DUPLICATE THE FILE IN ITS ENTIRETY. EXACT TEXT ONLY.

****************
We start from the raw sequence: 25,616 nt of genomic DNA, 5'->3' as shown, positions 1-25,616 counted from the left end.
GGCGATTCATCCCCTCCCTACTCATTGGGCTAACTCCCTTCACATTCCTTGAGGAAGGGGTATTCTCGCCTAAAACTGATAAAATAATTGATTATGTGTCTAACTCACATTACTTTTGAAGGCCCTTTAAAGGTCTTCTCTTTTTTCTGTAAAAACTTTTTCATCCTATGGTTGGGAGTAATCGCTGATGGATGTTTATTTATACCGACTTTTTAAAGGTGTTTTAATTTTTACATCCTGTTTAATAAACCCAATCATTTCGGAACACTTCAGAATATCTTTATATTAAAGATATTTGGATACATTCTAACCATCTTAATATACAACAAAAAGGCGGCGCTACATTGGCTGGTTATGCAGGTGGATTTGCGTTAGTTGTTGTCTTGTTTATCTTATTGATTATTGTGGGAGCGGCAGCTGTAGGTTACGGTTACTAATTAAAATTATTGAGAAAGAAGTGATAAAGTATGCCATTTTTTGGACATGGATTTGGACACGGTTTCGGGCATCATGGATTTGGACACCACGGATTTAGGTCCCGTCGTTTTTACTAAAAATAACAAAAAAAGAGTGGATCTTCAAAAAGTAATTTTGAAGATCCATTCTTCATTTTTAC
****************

We start from the raw sequence: 25,616 nt of genomic DNA, 5'->3' as shown, positions 1-25,616 counted from the left end.
GGCGATTCATCCCCTCCCTACTCATTGGGCTAACTCCCTTCACATTCCTTGAGGAAGGGGTATTCTCGCCTAAAACTGATAAAATAATTGATTATGTGTCTAACTCACATTACTTTTGAAGGCCCTTTAAAGGTCTTCTCTTTTTTCTGTAAAAACTTTTTCATCCTATGGTTGGGAGTAATCGCTGATGGATGTTTATTTATACCGACTTTTTAAAGGTGTTTTAATTTTTACATCCTGTTTAATAAACCCAATCATTTCGGAACACTTCAGAATATCTTTATATTAAAGATATTTGGATACATTCTAACCATCTTAATATACAACAAAAAGGCGGCGCTACATTGGCTGGTTATGCAGGTGGATTTGCGTTAGTTGTTGTCTTGTTTATCTTATTGATTATTGTGGGAGCGGCAGCTGTAGGTTACGGTTACTAATTAAAATTATTGAGAAAGAAGTGATAAAGTATGCCATTTTTTGGACATGGATTTGGACACGGTTTCGGGCATCATGGATTTGGACACCACGGATTTAGGTCCCGTCGTTTTTACTAAAAATAACAAAAAAAGAGTGGATCTTCAAAAAGTAATTTTGAAGATCCATTCTTCATTTTTAC